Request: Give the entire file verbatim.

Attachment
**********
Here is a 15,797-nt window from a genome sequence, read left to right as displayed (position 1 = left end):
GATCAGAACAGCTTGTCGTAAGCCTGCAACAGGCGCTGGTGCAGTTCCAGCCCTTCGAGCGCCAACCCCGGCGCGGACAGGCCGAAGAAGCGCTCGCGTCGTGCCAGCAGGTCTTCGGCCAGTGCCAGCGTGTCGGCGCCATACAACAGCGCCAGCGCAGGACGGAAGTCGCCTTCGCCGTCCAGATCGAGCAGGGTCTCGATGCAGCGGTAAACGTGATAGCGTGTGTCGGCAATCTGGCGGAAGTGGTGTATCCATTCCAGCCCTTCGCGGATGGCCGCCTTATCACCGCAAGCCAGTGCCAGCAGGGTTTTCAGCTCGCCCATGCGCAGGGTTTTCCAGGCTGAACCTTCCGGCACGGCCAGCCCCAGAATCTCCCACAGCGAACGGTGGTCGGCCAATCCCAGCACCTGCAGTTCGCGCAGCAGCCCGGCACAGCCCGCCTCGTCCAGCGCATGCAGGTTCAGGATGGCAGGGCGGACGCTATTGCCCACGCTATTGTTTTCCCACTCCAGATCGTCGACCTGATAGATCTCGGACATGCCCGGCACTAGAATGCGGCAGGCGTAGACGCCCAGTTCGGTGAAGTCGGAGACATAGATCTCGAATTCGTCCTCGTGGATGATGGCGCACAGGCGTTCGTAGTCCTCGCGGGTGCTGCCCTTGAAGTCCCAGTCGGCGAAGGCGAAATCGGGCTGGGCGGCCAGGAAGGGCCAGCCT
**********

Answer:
Here is a 15,797-nt window from a genome sequence, read left to right as displayed (position 1 = left end):
GATCAGAACAGCTTGTCGTAAGCCTGCAACAGGCGCTGGTGCAGTTCCAGCCCTTCGAGCGCCAACCCCGGCGCGGACAGGCCGAAGAAGCGCTCGCGTCGTGCCAGCAGGTCTTCGGCCAGTGCCAGCGTGTCGGCGCCATACAACAGCGCCAGCGCAGGACGGAAGTCGCCTTCGCCGTCCAGATCGAGCAGGGTCTCGATGCAGCGGTAAACGTGATAGCGTGTGTCGGCAATCTGGCGGAAGTGGTGTATCCATTCCAGCCCTTCGCGGATGGCCGCCTTATCACCGCAAGCCAGTGCCAGCAGGGTTTTCAGCTCGCCCATGCGCAGGGTTTTCCAGGCTGAACCTTCCGGCACGGCCAGCCCCAGAATCTCCCACAGCGAACGGTGGTCGGCCAATCCCAGCACCTGCAGTTCGCGCAGCAGCCCGGCACAGCCCGCCTCGTCCAGCGCATGCAGGTTCAGGATGGCAGGGCGGACGCTATTGCCCACGCTATTGTTTTCCCACTCCAGATCGTCGACCTGATAGATCTCGGACATGCCCGGCACTAGAATGCGGCAGGCGTAGACGCCCAGTTCGGTGAAGTCGGAGACATAGATCTCGAATTCGTCCTCGTGGATGATGGCGCACAGGCGTTCGTAGTCCTCGCGGGTGCTGCCCTTGAAGTCCCAGTCGGCGAAGGCGAAATCGGGCTGGGCGGCCAGGAAGGGCCAGCCT